CONSEQUENCES OF A YES VOTE
In the event that a referendum produced a majority vote in favour of Scottish independence, a wide range of matters would then require to be dealt with to give effect to that result. Attention will turn to the means of establishing Scotland as a state – and associated questions about the status of the rest of the UK.
It appears to be generally assumed that the devolved Scottish Government led by the first minister of Scotland would negotiate on behalf of a soon-to-be-independent Scotland, with the UK government representing the remainder of the British state. This may turn out to be the case but the Scottish Government currently has no statutory authority to conduct negotiations on behalf of Scotland to bring about the end of the union. Furthermore, the UK government would remain in the interim just that – the government of the whole of the United Kingdom of Great Britain and Northern Ireland. Until Scotland’s departure from the United Kingdom had been constitutionally effected, the UK government would thus remain the government in Scotland.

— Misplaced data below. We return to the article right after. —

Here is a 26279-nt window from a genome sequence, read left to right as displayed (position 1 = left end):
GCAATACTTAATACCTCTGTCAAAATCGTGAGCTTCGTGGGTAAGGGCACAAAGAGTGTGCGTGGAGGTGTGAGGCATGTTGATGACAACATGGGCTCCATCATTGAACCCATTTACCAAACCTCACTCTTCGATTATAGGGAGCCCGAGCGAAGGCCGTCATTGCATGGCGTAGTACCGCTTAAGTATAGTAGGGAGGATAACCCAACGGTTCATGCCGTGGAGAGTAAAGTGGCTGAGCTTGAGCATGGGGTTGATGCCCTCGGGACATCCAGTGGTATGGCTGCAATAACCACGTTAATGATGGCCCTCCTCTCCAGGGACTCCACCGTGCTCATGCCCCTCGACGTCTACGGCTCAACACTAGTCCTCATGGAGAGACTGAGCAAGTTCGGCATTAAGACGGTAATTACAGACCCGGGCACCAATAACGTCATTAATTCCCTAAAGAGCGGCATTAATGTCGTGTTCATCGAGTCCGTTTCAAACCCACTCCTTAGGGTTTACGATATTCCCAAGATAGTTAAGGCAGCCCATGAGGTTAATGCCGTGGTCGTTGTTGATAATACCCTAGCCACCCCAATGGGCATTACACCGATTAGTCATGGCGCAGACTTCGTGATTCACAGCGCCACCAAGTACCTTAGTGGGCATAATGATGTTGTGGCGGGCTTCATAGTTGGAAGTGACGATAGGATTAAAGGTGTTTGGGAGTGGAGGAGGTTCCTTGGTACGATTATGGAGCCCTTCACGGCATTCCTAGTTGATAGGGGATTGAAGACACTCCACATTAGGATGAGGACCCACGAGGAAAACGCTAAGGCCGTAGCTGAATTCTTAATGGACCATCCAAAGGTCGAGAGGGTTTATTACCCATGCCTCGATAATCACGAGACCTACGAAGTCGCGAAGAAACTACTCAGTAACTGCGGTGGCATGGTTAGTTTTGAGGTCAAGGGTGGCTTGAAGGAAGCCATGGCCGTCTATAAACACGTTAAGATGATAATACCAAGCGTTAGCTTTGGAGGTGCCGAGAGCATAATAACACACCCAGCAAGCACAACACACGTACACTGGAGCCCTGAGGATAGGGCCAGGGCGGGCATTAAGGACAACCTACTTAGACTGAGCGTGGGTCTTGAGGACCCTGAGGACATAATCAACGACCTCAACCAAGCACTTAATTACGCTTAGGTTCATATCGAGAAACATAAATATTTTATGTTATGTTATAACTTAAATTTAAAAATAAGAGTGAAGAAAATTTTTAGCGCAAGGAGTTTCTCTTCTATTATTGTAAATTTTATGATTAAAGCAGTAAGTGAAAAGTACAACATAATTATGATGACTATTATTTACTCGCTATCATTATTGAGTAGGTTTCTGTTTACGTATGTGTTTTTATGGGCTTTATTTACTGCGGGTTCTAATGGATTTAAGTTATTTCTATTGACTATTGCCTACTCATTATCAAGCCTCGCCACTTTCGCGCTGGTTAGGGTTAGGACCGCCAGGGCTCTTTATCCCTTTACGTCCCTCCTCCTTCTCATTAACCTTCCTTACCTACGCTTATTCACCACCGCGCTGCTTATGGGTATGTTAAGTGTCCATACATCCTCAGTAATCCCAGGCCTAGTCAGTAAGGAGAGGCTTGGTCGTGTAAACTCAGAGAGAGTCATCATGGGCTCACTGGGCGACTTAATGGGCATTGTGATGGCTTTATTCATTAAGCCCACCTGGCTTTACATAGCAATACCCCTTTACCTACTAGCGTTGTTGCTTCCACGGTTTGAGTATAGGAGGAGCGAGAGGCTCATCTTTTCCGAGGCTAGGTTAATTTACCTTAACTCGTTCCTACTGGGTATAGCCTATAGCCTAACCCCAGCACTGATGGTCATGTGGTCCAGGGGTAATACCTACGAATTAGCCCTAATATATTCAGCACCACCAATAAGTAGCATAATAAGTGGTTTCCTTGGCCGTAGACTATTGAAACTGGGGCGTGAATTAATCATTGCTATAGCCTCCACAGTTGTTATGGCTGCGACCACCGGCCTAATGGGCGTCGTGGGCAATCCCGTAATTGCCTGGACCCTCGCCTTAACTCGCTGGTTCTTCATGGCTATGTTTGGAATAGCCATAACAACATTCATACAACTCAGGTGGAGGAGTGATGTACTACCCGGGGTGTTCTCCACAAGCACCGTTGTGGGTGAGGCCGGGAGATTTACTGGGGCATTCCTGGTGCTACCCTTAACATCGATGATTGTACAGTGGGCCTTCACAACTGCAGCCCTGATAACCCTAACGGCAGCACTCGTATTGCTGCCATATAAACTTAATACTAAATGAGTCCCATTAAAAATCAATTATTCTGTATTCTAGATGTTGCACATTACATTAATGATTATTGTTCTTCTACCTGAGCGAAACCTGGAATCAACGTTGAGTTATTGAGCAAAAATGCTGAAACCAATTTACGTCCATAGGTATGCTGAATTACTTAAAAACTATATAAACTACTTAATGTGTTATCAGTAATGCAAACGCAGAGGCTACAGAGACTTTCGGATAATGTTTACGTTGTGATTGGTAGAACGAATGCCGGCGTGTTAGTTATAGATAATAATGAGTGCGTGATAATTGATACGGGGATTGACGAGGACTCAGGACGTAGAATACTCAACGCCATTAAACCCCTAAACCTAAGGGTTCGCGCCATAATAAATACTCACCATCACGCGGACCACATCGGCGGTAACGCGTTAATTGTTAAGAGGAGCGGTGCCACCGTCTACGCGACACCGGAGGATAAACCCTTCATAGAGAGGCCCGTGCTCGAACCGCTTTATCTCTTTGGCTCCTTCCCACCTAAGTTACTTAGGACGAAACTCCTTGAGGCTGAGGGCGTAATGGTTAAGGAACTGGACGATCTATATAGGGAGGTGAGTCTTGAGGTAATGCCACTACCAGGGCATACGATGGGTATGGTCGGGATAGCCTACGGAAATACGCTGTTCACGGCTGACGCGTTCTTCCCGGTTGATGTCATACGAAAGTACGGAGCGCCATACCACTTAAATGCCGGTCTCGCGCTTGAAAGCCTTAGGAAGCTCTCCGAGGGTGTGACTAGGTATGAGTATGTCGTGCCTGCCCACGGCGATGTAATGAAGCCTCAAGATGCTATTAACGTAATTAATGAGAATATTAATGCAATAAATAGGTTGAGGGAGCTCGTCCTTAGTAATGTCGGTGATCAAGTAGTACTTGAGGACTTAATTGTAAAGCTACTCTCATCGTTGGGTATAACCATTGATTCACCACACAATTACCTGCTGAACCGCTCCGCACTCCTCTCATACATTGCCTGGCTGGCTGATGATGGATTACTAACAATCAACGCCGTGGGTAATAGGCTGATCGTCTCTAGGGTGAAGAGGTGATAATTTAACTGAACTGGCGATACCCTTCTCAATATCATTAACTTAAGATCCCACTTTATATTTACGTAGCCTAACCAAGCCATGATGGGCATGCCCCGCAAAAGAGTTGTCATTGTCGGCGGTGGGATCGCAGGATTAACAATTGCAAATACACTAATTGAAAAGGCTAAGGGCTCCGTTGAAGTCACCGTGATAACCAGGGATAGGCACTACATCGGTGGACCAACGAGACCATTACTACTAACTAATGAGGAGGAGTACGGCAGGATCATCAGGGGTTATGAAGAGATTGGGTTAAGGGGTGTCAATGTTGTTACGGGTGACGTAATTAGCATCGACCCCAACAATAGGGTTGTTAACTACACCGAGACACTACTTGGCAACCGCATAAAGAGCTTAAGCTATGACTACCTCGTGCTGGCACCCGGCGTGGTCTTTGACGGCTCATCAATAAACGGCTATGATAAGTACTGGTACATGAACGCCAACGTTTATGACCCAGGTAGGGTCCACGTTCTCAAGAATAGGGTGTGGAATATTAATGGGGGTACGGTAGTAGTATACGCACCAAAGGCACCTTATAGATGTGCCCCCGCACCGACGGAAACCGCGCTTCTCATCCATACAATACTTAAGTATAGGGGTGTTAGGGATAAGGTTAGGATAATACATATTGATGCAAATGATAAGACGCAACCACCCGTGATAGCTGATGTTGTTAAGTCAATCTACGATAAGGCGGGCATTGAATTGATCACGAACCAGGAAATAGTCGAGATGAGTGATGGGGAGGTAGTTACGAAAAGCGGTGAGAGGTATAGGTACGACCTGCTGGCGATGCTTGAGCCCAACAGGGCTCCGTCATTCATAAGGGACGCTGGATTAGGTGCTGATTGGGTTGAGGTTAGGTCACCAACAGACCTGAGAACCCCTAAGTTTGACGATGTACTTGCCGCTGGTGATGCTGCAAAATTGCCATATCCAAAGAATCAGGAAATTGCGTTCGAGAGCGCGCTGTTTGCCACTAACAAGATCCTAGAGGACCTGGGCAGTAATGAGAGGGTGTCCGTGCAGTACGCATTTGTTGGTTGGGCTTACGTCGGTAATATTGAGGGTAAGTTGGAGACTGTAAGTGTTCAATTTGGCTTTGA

Other politically and constitutionally sensitive questions would also arise. What would be the proper role for those members of the UK government representing Scottish constituencies in the period between a yes vote in the referendum and Scotland’s official departure from the United Kingdom? Could such ministers participate in discussions relating to the upcoming negotiations? Could they view British government papers relating to such matters? Would their prime responsibility be to their constituents in Scotland or to the British state?
A further difficulty may arise due to the proposed timing of the referendum in the autumn of 2014. It is conceivable that Scotland will remain officially within the union by the time a UK general election falls due in May 2015. If Scotland were to remain an official part of the United Kingdom at that date, would the Scottish electorate be entitled to vote in the general election or would it be possible to prevent a part of the United Kingdom from participating in a UK general election on the grounds that it would soon cease to be part of the UK?